RIA Novosti, 30 April 2018

The Orthodox and Catholic churches will not unite because of many contradictions and disagreements that have arisen in the thousand-year history of their separate existence, declared the chairman of the Department for External Church Relations of the Moscow patriarchate, Metropolitan of Volokolamsk Ilarion.

Commenting on air for the program “Church and World” on television channel Russia 24 regarding the statement by Patriarch of Constantinople Bartholomew about the inevitability of unification of the two branches of Christianity, the Russian church hierarch expressed disagreement with such a point of view.

“I do not share this position on the basis of a completely realistic analysis of the situation in local Orthodox churches and the situation in Orthodox-Catholic dialogue. Despite the fact that the foundations of our faith are identical and our creed is almost identical, Catholics have a different understanding about the procession of the Holy Spirit—that is the first point. And the second, in the now almost thousand-year history of separate existence many contradictions and disagreements have accumulated between us,” Metropolitan Ilarion said.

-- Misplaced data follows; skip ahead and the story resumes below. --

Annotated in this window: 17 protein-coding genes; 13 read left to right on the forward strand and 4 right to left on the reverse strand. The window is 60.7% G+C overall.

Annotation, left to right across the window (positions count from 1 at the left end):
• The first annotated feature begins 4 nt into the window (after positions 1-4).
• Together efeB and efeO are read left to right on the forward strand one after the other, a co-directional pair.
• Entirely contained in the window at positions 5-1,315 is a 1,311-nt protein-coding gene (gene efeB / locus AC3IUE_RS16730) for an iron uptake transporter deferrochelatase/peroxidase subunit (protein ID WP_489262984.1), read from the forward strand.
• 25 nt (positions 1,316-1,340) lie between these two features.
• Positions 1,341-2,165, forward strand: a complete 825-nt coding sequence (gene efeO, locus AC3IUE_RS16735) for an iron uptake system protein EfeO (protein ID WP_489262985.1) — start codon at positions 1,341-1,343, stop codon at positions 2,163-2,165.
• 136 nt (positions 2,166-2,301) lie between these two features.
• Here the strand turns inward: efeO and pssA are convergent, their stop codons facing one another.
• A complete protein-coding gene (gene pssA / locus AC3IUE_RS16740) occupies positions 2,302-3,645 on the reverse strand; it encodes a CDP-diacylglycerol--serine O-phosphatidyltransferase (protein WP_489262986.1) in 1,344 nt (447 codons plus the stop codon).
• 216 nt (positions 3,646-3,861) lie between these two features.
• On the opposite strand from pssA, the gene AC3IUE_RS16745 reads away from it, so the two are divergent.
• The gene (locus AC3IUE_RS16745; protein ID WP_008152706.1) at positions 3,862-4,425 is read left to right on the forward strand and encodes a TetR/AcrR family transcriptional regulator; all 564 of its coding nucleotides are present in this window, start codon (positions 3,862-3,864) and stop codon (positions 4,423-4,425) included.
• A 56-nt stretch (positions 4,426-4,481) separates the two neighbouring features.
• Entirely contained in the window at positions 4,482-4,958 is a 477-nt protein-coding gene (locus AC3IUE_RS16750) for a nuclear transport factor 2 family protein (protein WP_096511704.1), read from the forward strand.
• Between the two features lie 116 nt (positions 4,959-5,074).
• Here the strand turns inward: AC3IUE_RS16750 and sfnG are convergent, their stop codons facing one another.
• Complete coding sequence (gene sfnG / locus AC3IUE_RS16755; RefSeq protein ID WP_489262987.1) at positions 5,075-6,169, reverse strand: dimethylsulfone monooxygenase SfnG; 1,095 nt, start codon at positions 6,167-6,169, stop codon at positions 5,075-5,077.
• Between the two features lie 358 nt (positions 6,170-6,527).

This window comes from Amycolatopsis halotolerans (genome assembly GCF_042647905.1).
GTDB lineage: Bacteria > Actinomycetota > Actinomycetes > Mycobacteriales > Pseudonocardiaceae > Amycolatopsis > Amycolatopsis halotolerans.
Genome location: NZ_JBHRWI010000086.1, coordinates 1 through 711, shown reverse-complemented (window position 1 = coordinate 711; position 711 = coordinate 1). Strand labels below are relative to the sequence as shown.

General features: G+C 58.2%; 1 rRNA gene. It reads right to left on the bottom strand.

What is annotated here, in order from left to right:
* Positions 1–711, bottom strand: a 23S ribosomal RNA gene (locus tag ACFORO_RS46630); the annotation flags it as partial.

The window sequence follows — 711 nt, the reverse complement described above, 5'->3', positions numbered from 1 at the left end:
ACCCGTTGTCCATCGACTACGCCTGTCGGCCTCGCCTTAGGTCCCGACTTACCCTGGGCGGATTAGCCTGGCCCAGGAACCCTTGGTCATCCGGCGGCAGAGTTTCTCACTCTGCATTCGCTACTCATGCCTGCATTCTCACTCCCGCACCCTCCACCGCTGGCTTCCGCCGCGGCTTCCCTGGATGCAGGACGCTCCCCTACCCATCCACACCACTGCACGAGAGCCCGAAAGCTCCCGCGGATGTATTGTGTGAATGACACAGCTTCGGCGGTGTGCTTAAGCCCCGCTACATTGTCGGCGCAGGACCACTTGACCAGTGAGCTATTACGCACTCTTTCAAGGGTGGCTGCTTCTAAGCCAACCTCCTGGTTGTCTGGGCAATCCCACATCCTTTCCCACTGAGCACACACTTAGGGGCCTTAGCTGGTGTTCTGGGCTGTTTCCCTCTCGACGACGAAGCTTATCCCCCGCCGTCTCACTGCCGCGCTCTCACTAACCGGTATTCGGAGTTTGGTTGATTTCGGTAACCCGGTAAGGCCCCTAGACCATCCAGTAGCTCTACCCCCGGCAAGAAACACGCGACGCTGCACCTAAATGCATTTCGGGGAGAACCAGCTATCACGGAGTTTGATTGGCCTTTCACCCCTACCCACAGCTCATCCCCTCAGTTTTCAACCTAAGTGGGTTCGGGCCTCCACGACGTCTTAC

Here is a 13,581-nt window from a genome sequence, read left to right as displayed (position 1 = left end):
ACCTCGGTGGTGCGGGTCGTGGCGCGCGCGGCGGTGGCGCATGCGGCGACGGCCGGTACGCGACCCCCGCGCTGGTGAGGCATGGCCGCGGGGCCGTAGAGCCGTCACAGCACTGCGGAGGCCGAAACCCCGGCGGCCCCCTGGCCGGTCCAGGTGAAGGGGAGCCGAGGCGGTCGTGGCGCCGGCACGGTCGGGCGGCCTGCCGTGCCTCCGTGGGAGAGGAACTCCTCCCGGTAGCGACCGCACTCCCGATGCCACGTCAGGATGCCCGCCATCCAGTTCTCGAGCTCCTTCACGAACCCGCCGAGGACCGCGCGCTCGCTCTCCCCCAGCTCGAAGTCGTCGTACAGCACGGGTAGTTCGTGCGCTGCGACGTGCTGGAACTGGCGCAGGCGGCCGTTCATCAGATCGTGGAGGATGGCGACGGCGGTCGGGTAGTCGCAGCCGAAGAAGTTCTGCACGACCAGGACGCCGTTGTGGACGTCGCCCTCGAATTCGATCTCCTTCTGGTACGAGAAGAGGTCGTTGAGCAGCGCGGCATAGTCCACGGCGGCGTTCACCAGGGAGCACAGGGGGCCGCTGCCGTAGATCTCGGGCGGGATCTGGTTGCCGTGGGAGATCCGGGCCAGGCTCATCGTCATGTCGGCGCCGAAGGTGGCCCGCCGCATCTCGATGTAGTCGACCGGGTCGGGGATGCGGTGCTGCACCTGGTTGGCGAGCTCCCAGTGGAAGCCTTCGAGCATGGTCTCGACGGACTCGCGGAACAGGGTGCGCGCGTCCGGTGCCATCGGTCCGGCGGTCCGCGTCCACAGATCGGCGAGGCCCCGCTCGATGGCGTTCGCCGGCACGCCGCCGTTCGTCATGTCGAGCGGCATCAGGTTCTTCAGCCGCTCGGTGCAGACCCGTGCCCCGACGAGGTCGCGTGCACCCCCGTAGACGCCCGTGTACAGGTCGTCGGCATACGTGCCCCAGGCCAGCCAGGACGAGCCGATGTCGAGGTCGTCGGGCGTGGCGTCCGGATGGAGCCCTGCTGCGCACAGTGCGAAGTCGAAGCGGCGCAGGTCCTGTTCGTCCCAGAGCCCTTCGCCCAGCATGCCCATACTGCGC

For example, several persons who are recognized in the Catholic Church as saints are considered in the Russian Orthodox Church to be heretics or persecutors of Orthodoxy.

“Catholics talk about the possible canonization of Cardinal [Aloysius Viktor] Stepinac. This cardinal was a Croat and in the Catholic Church he is honored as a saint. But in the opinion of the Serbian Orthodox Church, in the years of the Second World War the cardinal participated directly and in an immediate way in the genocide of Serbs,” the hierarch of the RPTs said.

Metropolitan Ilarion cited a number of other arguments showing why the unification of the churches is not a prospect for the foreseeable future. These include numerous attempts to impose Unia upon Orthodox believers, which were made by the Catholics during the Crusades, as well as the modern active anti-Orthodox activity of Uniates in Ukraine. (tr. by PDS, posted 1 May 2018).